Sometimes problems (or defects) regarding title are not discovered before closing, or are not remedied before closing. Such defects can make the property less marketable when the buyer subsequently sells and, depending on the nature of the problem, can also cost money to remedy. For example, the survey might have failed to show that a dock and boathouse built on a river adjoining a vacation property was built without permission. The buyer of the property could be out-of-pocket if he is later forced to remove the dock and boathouse. Or, the property might have been conveyed to a previous owner fraudulently, in which case there is the risk that the real owner may come forward at some point and demand their rights with respect to the property.

Who is Protected With Title Insurance?
Title insurance policies can be issued in favour of a purchaser (on new/resale homes, condos and vacation properties), a lender, or both the purchaser and lender. Lenders will sometimes require title insurance as a condition of making the loan. Title insurance protects purchasers and/or lenders against loss or damage sustained if a claim that is covered under the terms of the policy is made. Types of risks that are usually covered under a title insurance policy include: survey irregularities; forced removal of existing structures; claims due to fraud, forgery or duress; unregistered easements and rights of-way; lack of pedestrian or vehicular access to the property; work orders; zoning and set back non-compliance or deficiencies; etc. For a risk to be covered, generally it has to have existed as of the date of the policy. As with any type of insurance policy, certain types of risks might not be covered, for example, native land claims and environmental hazards are normally excluded. Be sure to discuss with your lawyer what risks are covered and what are excluded.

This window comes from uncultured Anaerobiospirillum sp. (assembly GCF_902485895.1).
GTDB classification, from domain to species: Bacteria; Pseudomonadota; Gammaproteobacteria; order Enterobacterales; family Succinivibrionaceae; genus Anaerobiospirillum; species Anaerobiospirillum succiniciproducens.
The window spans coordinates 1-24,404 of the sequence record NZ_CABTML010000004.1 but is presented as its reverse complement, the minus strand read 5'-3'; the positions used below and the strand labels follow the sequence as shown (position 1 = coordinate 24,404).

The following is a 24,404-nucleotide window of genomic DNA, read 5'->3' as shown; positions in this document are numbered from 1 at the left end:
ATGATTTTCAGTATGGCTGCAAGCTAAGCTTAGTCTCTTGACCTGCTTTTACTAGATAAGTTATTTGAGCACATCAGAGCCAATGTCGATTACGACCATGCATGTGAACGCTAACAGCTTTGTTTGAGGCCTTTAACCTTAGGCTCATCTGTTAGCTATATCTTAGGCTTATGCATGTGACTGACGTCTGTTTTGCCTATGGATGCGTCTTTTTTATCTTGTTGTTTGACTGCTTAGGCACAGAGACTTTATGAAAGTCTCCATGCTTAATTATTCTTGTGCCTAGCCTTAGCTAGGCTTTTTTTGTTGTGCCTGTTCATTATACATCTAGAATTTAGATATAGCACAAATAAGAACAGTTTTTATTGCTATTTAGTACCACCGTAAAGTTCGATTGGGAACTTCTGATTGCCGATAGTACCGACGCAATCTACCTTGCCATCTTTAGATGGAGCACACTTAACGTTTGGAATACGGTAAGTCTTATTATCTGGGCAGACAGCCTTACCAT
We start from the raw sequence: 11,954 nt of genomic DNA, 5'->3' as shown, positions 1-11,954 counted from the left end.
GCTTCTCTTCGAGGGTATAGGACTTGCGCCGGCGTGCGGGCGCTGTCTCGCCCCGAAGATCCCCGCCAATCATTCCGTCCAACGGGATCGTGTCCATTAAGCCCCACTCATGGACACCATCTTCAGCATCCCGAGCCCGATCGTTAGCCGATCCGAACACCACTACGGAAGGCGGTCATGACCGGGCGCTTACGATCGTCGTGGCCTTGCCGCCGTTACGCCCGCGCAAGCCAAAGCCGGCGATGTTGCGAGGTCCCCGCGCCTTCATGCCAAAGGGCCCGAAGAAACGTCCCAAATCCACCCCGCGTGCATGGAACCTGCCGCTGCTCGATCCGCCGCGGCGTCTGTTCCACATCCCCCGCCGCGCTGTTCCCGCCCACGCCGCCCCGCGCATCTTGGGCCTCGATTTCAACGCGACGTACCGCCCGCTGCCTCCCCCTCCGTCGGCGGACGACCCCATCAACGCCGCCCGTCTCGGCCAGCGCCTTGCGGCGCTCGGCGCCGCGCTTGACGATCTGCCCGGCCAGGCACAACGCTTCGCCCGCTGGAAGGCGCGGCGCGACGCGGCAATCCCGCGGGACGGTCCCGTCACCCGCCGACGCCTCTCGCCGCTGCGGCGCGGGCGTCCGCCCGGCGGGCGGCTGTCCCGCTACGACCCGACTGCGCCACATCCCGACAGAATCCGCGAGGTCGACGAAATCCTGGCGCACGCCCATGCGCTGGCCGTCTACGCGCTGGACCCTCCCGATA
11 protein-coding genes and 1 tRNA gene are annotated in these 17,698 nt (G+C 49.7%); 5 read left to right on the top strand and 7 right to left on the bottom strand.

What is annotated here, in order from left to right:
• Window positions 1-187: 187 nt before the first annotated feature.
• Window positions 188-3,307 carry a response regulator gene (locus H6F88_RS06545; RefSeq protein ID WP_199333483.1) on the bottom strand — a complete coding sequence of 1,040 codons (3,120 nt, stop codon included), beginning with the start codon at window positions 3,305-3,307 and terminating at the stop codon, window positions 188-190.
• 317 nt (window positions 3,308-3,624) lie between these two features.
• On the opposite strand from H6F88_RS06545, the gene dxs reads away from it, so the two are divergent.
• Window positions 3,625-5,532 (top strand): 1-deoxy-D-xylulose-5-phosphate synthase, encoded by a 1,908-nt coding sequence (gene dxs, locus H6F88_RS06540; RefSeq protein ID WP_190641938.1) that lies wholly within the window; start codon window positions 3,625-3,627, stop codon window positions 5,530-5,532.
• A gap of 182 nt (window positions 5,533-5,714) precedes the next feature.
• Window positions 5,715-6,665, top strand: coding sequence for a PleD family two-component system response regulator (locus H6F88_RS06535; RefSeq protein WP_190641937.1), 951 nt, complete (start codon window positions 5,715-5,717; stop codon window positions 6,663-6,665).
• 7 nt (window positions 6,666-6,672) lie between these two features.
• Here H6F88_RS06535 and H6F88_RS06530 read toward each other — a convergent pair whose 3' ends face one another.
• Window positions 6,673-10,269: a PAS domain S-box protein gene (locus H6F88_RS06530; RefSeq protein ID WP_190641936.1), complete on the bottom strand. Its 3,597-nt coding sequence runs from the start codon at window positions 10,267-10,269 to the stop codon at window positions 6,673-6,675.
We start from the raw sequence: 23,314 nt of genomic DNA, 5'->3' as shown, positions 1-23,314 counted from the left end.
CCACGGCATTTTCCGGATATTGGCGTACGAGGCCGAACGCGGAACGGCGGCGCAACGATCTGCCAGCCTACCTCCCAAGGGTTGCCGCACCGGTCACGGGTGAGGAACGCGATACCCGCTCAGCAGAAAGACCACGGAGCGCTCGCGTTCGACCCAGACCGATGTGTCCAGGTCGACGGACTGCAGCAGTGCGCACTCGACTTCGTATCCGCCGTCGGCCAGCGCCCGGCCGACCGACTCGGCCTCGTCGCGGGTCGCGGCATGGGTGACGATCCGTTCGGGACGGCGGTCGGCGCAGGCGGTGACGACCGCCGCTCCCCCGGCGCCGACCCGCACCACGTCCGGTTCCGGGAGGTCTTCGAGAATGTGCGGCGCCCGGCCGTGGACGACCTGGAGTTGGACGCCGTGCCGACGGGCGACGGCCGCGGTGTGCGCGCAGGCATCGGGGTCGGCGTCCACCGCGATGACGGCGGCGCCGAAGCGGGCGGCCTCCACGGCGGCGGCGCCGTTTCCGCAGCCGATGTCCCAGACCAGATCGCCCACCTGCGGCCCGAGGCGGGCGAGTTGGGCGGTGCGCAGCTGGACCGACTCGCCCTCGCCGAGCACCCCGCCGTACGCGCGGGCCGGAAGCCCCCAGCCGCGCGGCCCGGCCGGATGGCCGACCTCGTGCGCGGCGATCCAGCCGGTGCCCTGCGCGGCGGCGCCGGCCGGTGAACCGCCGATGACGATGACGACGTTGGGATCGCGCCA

The insured purchaser is indemnified for actual loss of damage sustained up to the amount of the policy, which is based on the purchase price. As well, some policies have inflation coverage, which means that if the fair market value of the property increases, the policy amount will also increase (up to a set maximum).

How Long is the Insurance Coverage?
In the case of title insurance covering the purchaser, title insurance remains in effect as long as the insured purchaser has title to the land. Some policies also protect those who received title as a result of the purchaser's death, or certain family members (e.g., a spouse or children) to whom the property may have been transferred for a nominal consideration.
In the case of title insurance covering a lender, the policy remains in effect as long as the mortgage remains on title. A lender covered under a title insurance policy is insured in the event the lender realizes on its security and suffers actual loss or damage with respect to a risk covered under the policy. Lenders are usually covered up to the principal amount of the mortgage.

The premium for title insurance is paid once (at the time of purchase). Generally speaking, in Canada the purchaser of the property pays for the title insurance, though there can be situations where the seller pays for it. Some policies automatically cover both the purchaser and lender; others will cover both for a small additional fee.

Protection and Peace of Mind
Title insurance can help ensure that a closing is not delayed due to defects in title. And, if an issue relating to title arises with respect to a risk covered under the policy, the title insurance covers the legal fees and expenses associated with defending the insured's title and pays in the event of loss.